Ossipee — April 25, 2010 — Ossipee Lake Alliance and town officials from Freedom, Ossipee and Effingham are busy this spring collecting evidence to support a request to lower the state’s mean high water mark at Ossipee Lake by three feet.
Under common law, the state owns large bodies of water and their shorelines up to the mean high water mark. For Ossipee Lake, this mark is 410 feet above sea level.
This benchmark poses a problem for shorefront homeowners like Bob Reynolds of Ossipee, who found that his entire lot was under the 410-foot mark when he applied to the state for shoreline work. The state has also denied applications for some septic system work citing that the work was proposed within state property – within that 410 mean high mark.
Proponents seek to lower that mark to 407 feet. Other homeowners question ownership of the property but have unsuccessfully applied to towns for tax abatements.
OLA and town officials met with key personnel from the state Department of Environmental Services, Department of Justice and the Dam Bureau in December to air their concerns. State officials acknowledged they can’t justify
when that mean water mark was set, and shifted the burden onto town and OLA members at the meeting to provide evidence supporting the request.
Since that meeting, Ossipee select board chair Harry Merrow,who is also a local Realtor, said he and State Rep. Mark McConkey of Freedom have collected “quite a bit of material” to present to the NH Department of Environmental Services.
“We’re hoping we can establish the mark is below the 410 – if we can’t we’ll go to court,” said Merrow.
He’s aware of at least one abatement request to Ossipee, which was denied. “If we allow abatements, we are admitting the state owns to the 410 mark and we don’t think it does,”Merrow said. His collected data thus far includes old maps, and the fact that some old grave sites are located under water, as is an old state bridge abutment. He invites landowners who have evidence of the lower mean water mark to contact him with information.
In other developments, Ossipee Lake Alliance Executive Director David Smith announced that mailing list subscribers were notified by letter of an online survey on the topic of the 410 mark. The survey seeks to determine how many lake property owners are affected by the state’s claim that it owns the shoreline up to the 410 foot line. The survey is targeted to property owners on Ossipee Lake and the three bays, the rivers and channels and Danforth Pond.
“I think everybody is affected in some way; the question is, how many,” he said, noting that Reynolds’ property is entirely under the 410 mark and that he imagines that Westwood Shores homeowners are also heavily impacted.
One goal of the survey is to increase awareness of this issue. Smith said many lake front property owners live elsewhere, and have yet to fathom the potential impact of the state’s mean high water mark on the lake.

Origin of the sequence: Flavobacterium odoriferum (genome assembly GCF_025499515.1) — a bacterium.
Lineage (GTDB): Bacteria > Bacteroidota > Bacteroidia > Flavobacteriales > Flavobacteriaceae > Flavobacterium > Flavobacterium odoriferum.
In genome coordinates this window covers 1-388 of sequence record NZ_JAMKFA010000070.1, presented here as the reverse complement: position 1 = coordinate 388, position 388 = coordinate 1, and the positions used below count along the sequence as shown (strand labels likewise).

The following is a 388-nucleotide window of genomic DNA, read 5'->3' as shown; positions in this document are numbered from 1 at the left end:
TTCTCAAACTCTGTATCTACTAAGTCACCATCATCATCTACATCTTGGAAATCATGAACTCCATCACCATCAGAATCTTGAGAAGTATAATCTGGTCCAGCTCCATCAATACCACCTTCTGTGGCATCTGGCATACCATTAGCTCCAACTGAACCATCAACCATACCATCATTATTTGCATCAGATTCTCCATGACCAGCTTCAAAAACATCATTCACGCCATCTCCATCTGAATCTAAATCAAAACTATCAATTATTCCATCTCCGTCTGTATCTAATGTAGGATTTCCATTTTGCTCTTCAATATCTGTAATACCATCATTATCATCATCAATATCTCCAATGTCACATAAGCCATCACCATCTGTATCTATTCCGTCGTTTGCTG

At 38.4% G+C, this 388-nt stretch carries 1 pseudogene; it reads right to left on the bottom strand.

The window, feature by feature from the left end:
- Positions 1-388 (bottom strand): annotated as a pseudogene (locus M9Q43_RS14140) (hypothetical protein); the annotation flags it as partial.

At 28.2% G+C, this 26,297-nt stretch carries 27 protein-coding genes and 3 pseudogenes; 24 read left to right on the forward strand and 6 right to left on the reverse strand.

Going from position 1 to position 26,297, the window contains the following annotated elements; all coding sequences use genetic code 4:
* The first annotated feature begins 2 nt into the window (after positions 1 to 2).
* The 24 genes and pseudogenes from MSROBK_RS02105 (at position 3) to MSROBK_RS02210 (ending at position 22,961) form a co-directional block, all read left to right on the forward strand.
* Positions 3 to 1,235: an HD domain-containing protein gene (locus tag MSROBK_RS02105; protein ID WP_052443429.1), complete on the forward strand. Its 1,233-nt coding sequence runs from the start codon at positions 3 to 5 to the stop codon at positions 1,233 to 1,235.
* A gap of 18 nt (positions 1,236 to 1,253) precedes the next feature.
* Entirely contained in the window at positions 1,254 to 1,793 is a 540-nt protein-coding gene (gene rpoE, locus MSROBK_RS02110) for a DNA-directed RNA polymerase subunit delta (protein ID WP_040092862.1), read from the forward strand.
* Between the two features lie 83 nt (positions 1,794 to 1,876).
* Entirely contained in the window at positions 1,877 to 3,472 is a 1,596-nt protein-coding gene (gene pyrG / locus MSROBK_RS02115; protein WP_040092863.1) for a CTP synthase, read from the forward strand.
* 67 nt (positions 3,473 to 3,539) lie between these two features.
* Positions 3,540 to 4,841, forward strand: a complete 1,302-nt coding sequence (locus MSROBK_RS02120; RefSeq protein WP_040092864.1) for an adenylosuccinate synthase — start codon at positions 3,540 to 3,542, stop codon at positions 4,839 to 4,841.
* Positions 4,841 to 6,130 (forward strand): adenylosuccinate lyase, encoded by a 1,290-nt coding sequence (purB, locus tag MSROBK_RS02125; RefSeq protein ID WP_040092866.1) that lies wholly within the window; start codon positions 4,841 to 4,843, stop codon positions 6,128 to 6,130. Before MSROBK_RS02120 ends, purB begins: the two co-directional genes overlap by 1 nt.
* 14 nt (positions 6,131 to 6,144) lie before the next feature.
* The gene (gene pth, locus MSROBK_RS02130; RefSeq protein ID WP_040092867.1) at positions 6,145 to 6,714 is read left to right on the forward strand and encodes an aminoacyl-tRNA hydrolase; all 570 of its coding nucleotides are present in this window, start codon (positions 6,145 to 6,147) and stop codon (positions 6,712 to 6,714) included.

“This creates complications if you want to sell your property; you might not be able to get a free and clear title. That’s the biggest concern thus far.
Smith is equally as concerned that the state has shifted the burden onto the lake community and local representatives.
“Most disturbing is that the state does not know who set it, the criteria, etc. Because of that, the state should have the obligation to reset that number and to investigate. Instead, they have dumped that burden onto the lake community and the local representatives to prove that it should be lowered,” said Smith. “It’s a wild goose chase, because the state has not told us anything; they can’t tell us what we’re looking for.”
“That, to me, is most disturbing. Our hope was that this would be a collaborative effort between the state and the lake communities.”
A follow up meeting will be scheduled for some time in June with Rene Pelletier of NH DES and Jim Gallagher from the state’s water division. Pelletier has said in the past that the state is willing to consider evidence to lower the mean high water mark; as of this week, there were no new developments at the DES regarding this topic but Pelletier noted he would look forward to a follow up meeting and tour.
Merrow said that tour will show them the lake historically has been much lower of the 410 mark, and will include a viewing of the Stage Road bridge abutments, now underwater.
Smith expects that more landowners will be around – and aware of the problem – for the follow up meeting in June.
“There will be a higher level of interest,” Smith said. “Our agenda is to get this resolved.”
Finding an amenable resolution seems a worthy goal. Not surprisingly the State isn’t just going to do the right thing of equating a now unrepeatable calculation of a mysterious mean high water mark with the more logical, controlled & commonly accepted dam managed seasonal high water level.
I wonder if requesting through the freedom of information act (FOIA) an inventory list of all relevant source documents leading to the common law definition of setting in feet above sea level the mean high water mark for both Ossipee Lake and the same document list for Newfound Lake. That exercise might at least establish that the State is compliant and consistent with its legal record keeping obligations. It would seem a lot of expense and effort could be wasted if the State is in fact noncompliant to start with.